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Balnuaran Of Clava, Centre

Ring Cairn (Bronze Age), Stone Circle (Bronze Age)

Site Name Balnuaran Of Clava, Centre

Classification Ring Cairn (Bronze Age), Stone Circle (Bronze Age)

Alternative Name(s) Clava Cairns

Canmore ID 14277

Site Number NH74SE 3

NGR NH 7571 4443

Datum OSGB36 - NGR

C14 Radiocarbon Dating

Permalink http://canmore.org.uk/site/14277

Ordnance Survey licence number 100057073. All rights reserved.
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Digital Images

Administrative Areas

  • Council Highland
  • Parish Croy And Dalcross (Inverness)
  • Former Region Highland
  • Former District Inverness
  • Former County Inverness-shire

Archaeology Notes

NH74SE 3 7571 4443.

(Centred NH 7571 4443) Stone Circles and Cairns (NR) (Urns containing calcined bones found)

OS 6"map, Inverness-shire, 2nd ed., (1906)

This ring cairn is between the two passage-graves at Balnuaran, the standing stones encircling these sites being only 80 and 123 feet from the monolithic circle of this cairn. All three sites were restored by the owner about 1881 (Jolly 1882).

The kerb of the cairn encloses a slightly oval area measuring 60 by 52 feet. It is built of massive boulders but is now very imperfect on the south side. On the south-south-west opposite the stump of a monolith is the most notable of the kerb-stones, a great rectangular block 4 feet 3 inches high, its neighbouring stones to the west are only 2 feet and 2 feet 10 inches high. The cairn material is heaped up to a height of about 4 feet inside the kerb. Cairn material also extends for about 5 feet outside the kerb as a low grass-grown bank. A small area against the outside of the kerb on the south-south-west side was examined in 1953 but nothing was found except a small patch of charcoal on the old surface.

The central area is defined by a setting of flat slabs (in contrast to the boulders of the kerb, 2 feet 9 inches to 3 feet 6 inches high, which enclose an almost circular space 21 by 18 feet.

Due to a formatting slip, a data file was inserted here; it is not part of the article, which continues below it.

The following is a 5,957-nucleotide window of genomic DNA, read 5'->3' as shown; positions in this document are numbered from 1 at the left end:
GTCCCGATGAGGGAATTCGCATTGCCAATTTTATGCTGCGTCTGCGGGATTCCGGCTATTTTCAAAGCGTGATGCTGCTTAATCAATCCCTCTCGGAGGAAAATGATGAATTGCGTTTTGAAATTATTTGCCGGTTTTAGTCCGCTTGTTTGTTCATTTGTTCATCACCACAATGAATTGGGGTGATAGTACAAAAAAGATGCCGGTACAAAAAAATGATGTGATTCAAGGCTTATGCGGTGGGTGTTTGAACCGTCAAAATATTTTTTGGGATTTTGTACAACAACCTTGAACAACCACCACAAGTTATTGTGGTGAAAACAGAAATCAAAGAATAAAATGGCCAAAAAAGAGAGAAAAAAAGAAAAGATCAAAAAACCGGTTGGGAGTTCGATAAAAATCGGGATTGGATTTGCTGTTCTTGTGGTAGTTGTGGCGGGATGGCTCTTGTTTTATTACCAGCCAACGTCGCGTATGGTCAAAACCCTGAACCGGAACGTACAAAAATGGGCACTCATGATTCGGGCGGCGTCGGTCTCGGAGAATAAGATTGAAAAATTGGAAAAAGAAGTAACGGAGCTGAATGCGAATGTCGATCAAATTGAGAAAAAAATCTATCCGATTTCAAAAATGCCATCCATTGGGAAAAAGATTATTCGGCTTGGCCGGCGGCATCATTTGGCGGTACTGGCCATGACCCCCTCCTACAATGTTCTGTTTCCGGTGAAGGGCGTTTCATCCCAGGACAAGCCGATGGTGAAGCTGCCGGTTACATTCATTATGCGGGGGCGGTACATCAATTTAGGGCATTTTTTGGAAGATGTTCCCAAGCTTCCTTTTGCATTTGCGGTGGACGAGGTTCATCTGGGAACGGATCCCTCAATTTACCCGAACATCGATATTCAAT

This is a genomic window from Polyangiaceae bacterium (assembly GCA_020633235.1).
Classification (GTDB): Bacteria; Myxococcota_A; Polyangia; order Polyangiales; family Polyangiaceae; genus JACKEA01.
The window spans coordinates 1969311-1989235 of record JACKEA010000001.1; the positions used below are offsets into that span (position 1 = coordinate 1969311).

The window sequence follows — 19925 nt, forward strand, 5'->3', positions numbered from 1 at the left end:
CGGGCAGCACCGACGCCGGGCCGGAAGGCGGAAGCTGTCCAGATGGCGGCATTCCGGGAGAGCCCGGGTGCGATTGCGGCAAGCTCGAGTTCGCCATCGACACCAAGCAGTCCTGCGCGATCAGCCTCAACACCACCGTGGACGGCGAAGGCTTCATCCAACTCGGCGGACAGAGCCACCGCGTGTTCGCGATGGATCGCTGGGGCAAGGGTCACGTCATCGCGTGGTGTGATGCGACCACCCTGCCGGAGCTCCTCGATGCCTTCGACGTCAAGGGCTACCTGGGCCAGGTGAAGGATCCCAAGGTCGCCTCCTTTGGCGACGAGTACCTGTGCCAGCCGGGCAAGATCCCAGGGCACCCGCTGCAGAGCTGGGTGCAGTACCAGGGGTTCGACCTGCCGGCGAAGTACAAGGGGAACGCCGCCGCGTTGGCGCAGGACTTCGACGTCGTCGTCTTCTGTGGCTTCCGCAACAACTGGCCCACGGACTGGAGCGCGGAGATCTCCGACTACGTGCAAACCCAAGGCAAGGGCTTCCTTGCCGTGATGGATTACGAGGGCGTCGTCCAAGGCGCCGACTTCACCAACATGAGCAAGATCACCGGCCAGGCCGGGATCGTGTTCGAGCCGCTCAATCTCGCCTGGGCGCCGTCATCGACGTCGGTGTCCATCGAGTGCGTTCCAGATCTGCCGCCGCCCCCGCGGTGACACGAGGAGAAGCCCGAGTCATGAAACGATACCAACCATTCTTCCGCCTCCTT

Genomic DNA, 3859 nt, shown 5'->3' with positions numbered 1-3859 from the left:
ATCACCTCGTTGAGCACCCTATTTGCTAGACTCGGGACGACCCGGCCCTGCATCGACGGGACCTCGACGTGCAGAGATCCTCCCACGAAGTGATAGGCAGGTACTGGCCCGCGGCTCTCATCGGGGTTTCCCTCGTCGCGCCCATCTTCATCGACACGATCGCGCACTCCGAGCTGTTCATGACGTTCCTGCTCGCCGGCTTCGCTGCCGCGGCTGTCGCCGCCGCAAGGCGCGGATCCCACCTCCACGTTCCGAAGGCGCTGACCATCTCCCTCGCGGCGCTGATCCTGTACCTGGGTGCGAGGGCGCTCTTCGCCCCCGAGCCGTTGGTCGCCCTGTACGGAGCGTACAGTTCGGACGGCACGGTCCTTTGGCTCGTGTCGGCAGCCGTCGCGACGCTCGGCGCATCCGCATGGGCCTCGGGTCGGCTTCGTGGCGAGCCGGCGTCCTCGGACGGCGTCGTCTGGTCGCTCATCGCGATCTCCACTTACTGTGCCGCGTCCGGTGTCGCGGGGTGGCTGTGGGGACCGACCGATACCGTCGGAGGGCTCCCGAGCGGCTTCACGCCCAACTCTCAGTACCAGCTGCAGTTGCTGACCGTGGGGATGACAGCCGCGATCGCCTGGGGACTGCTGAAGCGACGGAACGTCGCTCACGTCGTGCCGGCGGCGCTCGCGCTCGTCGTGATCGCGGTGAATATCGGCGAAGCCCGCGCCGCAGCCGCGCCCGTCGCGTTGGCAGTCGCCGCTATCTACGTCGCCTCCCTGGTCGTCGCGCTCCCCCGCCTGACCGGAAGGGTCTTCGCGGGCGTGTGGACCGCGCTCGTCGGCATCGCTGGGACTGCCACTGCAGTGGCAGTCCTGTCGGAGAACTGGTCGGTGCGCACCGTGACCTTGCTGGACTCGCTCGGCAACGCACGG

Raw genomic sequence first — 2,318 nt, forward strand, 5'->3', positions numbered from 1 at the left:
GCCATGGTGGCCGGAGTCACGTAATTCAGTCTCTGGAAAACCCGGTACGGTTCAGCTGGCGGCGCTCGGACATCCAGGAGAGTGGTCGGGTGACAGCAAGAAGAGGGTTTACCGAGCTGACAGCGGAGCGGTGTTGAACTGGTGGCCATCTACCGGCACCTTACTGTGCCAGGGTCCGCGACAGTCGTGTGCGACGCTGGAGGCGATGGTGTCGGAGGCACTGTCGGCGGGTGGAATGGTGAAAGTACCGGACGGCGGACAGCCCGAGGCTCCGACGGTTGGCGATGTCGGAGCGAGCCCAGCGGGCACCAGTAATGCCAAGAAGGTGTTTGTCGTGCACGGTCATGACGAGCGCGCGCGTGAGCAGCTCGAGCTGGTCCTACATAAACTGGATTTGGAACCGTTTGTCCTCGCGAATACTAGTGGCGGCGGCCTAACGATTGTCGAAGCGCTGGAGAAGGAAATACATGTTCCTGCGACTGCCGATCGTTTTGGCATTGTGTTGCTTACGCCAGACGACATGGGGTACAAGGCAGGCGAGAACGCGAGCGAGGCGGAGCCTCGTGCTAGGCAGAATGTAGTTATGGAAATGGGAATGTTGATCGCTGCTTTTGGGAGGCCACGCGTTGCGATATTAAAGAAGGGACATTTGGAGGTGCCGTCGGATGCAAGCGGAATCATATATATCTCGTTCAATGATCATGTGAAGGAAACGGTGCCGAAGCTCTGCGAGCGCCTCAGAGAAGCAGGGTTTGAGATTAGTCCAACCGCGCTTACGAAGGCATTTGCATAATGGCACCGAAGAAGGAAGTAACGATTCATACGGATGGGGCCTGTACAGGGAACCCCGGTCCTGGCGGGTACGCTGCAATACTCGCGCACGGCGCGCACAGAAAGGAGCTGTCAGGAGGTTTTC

The cairn is surrounded by nine monoliths set 25 to 21 feet outside the kerb, with an overall diameter of about 100 feet. The tallest stone remaining is on the west-south- west and is 7 feet 6 inches high. Four of the monoliths, three on the south to south-west arc and one on the east-north-east, were re-erected at the "restoration" (Jolly 1882). Three of the monliths, are connected to the kerb by distinct "causeways" 6 to 8 feet wide and at least 1 foot high. When examined in 1953 they were found to consist of "small boulders carefully packed to form a slightly convex strip" (Piggott 1956). These causeways are a unique feature, there being on trace of them at any Clava-type site.

The monolith on the south-east side is reputed to be cup-marked (Jolly 1882) on it outer side, but it is much weathered and only one cup-marked can now be made out, and that without much confidence. The monolith at the end of the west causeway is also reported as marked, but these are due to weathering. Of the two adjacent cupmarked stones on the east-south-east side of the kerb, one is very weathered and is uncertain, the other is about 3 feet high and is in a leaning position mainly covered with turf. Under the turf can be seen very distinct cup-marks as illustrated (Jolly 1882) except that the channel indicated seems to be a natural crack. Some rough flakes of pebble flint have been found in the central areas (Piggott 1884).